July 27, 2010
and the Seashells
Since I was little, finding a seashell on the beach (or a very good rock) has been a source of great joy. We'd come home from the beach when I was really little and the shells in my pocket seemed to outnumber the grains of sand in my tennies. Treasures. For years and years I had the cigar box with the best of the best. I especially love the spirally conch shells.
He taught baby sister some of the ins and outs a few years later when they searched years later, on the beach across the street from Dad's church on Anna Maria Island. We literally walked across the street, flipped our shoes off and searched while Dad finished his coffee and cleaned the church kitchen.
My sister and I walked the Dad's beaches, collecting with a fervor of nine year olds searching for candy. We got up an hour early more than once just so we could beach comb before the day started.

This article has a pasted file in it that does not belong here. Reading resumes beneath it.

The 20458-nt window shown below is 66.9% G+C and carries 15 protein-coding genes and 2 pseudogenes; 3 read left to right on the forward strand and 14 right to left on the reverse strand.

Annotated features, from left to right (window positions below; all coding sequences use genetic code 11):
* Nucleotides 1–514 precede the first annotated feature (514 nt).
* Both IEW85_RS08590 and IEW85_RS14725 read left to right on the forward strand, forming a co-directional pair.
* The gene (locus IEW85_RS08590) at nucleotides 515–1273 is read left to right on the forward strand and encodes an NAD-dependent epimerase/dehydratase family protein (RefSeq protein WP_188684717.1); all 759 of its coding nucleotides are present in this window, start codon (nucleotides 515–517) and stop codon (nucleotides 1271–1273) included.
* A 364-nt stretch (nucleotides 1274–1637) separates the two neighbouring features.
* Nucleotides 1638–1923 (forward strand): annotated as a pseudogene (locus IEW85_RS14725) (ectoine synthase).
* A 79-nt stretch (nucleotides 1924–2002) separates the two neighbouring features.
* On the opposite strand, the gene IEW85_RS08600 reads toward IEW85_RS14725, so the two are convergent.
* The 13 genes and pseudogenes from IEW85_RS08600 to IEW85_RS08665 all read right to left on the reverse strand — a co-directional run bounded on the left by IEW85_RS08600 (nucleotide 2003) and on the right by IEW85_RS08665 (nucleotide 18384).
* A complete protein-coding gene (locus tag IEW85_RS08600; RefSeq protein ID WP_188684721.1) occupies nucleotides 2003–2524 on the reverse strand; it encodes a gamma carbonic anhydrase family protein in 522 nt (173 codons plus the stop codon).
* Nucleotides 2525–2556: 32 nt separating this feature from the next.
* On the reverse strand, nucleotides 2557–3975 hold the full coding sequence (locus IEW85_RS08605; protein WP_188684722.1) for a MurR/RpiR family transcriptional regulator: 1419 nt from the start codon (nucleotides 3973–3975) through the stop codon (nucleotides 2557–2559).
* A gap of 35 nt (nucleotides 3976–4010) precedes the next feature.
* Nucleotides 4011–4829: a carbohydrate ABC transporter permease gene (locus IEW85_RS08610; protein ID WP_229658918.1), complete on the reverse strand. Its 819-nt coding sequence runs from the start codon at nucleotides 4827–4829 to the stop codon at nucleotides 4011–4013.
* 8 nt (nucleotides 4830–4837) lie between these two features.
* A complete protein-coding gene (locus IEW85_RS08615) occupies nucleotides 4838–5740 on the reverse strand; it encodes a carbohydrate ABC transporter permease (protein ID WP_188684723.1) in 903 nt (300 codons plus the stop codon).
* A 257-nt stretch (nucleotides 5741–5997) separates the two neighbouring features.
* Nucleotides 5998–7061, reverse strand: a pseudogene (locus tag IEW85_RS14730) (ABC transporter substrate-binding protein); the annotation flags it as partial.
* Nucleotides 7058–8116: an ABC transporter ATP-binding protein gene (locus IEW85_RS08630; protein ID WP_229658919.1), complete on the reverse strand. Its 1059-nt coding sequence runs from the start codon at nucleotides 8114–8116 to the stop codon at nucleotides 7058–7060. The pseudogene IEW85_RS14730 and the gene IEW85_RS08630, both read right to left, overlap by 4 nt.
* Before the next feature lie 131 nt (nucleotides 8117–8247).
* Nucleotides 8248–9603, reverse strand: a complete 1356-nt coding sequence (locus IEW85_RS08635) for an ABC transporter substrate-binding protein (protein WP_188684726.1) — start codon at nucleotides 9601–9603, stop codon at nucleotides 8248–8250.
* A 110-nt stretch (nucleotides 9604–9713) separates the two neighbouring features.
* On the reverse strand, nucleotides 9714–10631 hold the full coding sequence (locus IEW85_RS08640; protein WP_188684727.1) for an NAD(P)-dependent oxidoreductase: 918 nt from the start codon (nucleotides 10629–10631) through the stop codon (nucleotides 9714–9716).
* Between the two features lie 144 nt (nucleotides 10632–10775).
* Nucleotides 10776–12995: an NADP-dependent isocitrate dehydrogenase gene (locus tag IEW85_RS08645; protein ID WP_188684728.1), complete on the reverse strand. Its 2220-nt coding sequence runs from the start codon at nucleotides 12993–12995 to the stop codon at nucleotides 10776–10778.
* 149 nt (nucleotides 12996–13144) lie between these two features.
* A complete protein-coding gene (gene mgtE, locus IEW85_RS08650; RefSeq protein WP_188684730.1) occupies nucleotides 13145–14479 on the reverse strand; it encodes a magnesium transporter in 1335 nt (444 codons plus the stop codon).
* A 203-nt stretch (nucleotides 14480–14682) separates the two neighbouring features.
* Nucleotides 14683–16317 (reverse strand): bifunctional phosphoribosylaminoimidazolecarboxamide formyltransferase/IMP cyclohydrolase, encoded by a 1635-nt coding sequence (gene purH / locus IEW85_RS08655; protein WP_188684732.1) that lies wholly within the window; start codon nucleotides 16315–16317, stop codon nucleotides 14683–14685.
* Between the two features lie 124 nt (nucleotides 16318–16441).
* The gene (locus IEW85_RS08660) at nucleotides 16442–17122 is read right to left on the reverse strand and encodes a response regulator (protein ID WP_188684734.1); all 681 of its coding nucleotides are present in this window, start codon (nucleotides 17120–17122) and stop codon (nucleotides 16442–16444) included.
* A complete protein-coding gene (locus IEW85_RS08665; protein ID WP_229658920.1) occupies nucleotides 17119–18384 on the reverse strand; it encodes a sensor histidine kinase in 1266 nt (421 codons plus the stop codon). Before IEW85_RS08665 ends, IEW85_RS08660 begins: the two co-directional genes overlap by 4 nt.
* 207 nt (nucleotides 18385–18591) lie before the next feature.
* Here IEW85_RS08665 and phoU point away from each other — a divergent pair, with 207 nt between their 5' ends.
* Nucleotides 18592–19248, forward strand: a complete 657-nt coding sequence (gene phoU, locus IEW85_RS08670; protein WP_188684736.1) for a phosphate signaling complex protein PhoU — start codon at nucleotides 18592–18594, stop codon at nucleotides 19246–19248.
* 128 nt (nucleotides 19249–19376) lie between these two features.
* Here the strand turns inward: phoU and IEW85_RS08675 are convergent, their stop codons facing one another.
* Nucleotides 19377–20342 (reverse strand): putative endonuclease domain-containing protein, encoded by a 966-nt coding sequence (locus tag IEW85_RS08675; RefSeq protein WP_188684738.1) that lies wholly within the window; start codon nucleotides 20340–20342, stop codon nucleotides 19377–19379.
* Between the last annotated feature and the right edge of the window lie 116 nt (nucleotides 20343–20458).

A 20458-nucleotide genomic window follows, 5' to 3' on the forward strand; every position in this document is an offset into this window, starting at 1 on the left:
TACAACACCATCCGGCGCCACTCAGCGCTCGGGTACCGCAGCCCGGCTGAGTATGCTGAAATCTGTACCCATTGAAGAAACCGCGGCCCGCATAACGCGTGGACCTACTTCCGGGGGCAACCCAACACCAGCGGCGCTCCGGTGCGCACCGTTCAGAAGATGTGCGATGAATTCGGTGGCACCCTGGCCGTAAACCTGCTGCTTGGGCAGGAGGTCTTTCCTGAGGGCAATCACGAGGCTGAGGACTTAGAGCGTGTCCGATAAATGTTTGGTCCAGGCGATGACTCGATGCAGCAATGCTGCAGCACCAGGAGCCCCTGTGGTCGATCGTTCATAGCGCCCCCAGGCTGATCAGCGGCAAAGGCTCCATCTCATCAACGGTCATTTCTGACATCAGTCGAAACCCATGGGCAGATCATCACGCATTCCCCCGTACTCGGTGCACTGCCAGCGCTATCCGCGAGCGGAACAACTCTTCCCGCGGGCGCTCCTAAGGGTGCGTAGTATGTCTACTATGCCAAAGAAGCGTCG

One cold day in February, a bit of Florida sunshine came in the form of a parcel from Dad, delivered to my Southern California office . It had nothing inside but a big pink scallop shell and a note: "Found it! Love, Dad."
Many of these shells from those days and the days before, spend the winter and spring in ziplock bags where we keep the collection - when it's not strewn throughout the house. Some are shiny and colorful. Some are gray and broken. Some look like fossils, but all are our historic beach treasures, none the less.
So tonight, my daughter and I went out to the garage, to the summer shelf and found the shell bags. Evidence of days at the beach in our past. She placed a few shells and sea stars around the back yard and then we scattered more on the mantle and elsewhere in the living room.
And very, very grateful for our treasures, gifts from the sea.
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